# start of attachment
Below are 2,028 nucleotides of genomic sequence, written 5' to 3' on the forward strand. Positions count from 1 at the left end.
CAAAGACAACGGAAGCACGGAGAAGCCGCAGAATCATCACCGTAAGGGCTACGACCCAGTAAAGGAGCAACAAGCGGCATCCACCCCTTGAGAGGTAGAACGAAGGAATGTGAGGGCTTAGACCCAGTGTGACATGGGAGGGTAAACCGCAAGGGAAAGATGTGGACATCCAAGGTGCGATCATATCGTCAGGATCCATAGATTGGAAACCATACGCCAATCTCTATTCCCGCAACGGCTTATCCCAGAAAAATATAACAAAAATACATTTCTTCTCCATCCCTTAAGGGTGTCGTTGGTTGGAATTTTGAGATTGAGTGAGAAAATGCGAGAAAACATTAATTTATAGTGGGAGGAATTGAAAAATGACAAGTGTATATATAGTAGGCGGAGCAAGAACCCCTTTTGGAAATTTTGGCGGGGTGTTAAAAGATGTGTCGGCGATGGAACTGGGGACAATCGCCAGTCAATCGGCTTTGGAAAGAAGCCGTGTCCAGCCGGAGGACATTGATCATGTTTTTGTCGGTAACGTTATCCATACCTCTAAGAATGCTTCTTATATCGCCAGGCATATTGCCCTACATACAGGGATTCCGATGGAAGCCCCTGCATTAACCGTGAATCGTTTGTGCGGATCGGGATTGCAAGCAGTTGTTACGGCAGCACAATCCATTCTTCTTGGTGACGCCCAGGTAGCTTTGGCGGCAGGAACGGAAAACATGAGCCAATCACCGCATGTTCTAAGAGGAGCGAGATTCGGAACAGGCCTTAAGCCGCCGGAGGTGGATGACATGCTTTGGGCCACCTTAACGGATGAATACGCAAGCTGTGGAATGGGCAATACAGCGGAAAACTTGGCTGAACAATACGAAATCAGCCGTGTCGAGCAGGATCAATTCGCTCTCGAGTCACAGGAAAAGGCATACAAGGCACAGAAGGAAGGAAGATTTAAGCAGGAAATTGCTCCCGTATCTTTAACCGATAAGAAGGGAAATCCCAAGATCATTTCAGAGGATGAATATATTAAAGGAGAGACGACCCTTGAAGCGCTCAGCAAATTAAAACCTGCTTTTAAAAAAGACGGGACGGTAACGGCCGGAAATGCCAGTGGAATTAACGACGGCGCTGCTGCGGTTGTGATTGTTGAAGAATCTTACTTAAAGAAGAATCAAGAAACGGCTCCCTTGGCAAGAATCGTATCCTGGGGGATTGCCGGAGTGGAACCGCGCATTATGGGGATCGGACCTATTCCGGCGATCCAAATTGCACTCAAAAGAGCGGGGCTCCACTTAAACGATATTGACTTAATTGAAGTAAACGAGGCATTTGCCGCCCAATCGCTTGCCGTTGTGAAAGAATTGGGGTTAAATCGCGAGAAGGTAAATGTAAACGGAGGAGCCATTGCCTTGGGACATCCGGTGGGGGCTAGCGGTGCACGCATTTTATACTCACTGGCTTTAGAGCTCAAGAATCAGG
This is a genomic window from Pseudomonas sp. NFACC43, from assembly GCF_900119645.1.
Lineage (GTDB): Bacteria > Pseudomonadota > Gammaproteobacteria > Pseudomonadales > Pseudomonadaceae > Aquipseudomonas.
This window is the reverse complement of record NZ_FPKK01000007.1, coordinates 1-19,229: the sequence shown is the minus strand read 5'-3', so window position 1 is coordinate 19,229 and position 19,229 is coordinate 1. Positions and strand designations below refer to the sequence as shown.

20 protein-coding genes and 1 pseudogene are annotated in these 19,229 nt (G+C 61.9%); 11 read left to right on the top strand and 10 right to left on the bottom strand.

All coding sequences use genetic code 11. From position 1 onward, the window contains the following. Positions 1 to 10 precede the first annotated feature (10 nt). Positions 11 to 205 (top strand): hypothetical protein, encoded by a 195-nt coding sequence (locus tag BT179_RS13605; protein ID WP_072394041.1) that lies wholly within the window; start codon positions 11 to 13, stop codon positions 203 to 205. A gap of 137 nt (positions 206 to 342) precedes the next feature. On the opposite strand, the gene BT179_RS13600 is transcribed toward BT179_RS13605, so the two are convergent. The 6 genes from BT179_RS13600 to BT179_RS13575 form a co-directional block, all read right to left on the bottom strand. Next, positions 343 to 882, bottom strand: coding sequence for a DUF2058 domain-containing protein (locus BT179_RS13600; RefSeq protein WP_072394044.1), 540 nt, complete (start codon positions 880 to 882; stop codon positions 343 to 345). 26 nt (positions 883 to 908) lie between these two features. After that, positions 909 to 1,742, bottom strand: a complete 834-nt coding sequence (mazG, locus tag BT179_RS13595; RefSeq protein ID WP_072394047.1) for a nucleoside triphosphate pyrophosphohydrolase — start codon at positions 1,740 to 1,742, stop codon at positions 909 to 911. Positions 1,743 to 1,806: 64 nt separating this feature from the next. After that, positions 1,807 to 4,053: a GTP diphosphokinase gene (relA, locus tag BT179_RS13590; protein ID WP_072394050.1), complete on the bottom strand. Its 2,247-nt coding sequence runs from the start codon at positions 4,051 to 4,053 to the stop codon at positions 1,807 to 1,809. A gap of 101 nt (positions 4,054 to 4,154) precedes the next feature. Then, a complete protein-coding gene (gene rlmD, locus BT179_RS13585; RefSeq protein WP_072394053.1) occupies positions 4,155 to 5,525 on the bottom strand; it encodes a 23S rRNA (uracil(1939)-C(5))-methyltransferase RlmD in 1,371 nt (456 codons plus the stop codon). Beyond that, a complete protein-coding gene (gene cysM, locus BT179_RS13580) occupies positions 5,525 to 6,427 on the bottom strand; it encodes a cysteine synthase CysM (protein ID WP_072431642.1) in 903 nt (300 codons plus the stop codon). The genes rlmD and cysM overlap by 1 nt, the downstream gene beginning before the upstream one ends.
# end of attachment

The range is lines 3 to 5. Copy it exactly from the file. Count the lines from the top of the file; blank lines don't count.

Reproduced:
This is a genomic window from Pseudomonas sp. NFACC43, from assembly GCF_900119645.1.
Lineage (GTDB): Bacteria > Pseudomonadota > Gammaproteobacteria > Pseudomonadales > Pseudomonadaceae > Aquipseudomonas.
This window is the reverse complement of record NZ_FPKK01000007.1, coordinates 1-19,229: the sequence shown is the minus strand read 5'-3', so window position 1 is coordinate 19,229 and position 19,229 is coordinate 1. Positions and strand designations below refer to the sequence as shown.